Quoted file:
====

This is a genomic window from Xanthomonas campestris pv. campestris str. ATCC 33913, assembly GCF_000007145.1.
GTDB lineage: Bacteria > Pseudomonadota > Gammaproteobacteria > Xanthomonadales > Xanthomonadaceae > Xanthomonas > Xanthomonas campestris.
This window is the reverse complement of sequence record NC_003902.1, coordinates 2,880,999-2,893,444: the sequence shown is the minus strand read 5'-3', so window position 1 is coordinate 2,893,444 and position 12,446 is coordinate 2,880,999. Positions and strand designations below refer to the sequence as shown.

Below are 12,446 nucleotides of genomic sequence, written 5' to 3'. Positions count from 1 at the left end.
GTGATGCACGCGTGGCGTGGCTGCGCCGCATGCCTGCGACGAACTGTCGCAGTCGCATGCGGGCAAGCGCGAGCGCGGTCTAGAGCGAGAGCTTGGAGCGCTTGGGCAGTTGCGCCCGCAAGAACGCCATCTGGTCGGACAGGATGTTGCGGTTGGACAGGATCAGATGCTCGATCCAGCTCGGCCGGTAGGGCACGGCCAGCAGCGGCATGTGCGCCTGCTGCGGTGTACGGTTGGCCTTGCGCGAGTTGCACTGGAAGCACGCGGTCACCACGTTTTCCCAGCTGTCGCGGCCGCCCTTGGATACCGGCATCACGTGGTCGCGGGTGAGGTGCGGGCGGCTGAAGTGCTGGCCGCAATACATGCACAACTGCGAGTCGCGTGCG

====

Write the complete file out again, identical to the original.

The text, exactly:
This is a genomic window from Xanthomonas campestris pv. campestris str. ATCC 33913, assembly GCF_000007145.1.
GTDB lineage: Bacteria > Pseudomonadota > Gammaproteobacteria > Xanthomonadales > Xanthomonadaceae > Xanthomonas > Xanthomonas campestris.
This window is the reverse complement of sequence record NC_003902.1, coordinates 2,880,999-2,893,444: the sequence shown is the minus strand read 5'-3', so window position 1 is coordinate 2,893,444 and position 12,446 is coordinate 2,880,999. Positions and strand designations below refer to the sequence as shown.

Below are 12,446 nucleotides of genomic sequence, written 5' to 3'. Positions count from 1 at the left end.
GTGATGCACGCGTGGCGTGGCTGCGCCGCATGCCTGCGACGAACTGTCGCAGTCGCATGCGGGCAAGCGCGAGCGCGGTCTAGAGCGAGAGCTTGGAGCGCTTGGGCAGTTGCGCCCGCAAGAACGCCATCTGGTCGGACAGGATGTTGCGGTTGGACAGGATCAGATGCTCGATCCAGCTCGGCCGGTAGGGCACGGCCAGCAGCGGCATGTGCGCCTGCTGCGGTGTACGGTTGGCCTTGCGCGAGTTGCACTGGAAGCACGCGGTCACCACGTTTTCCCAGCTGTCGCGGCCGCCCTTGGATACCGGCATCACGTGGTCGCGGGTGAGGTGCGGGCGGCTGAAGTGCTGGCCGCAATACATGCACAACTGCGAGTCGCGTGCG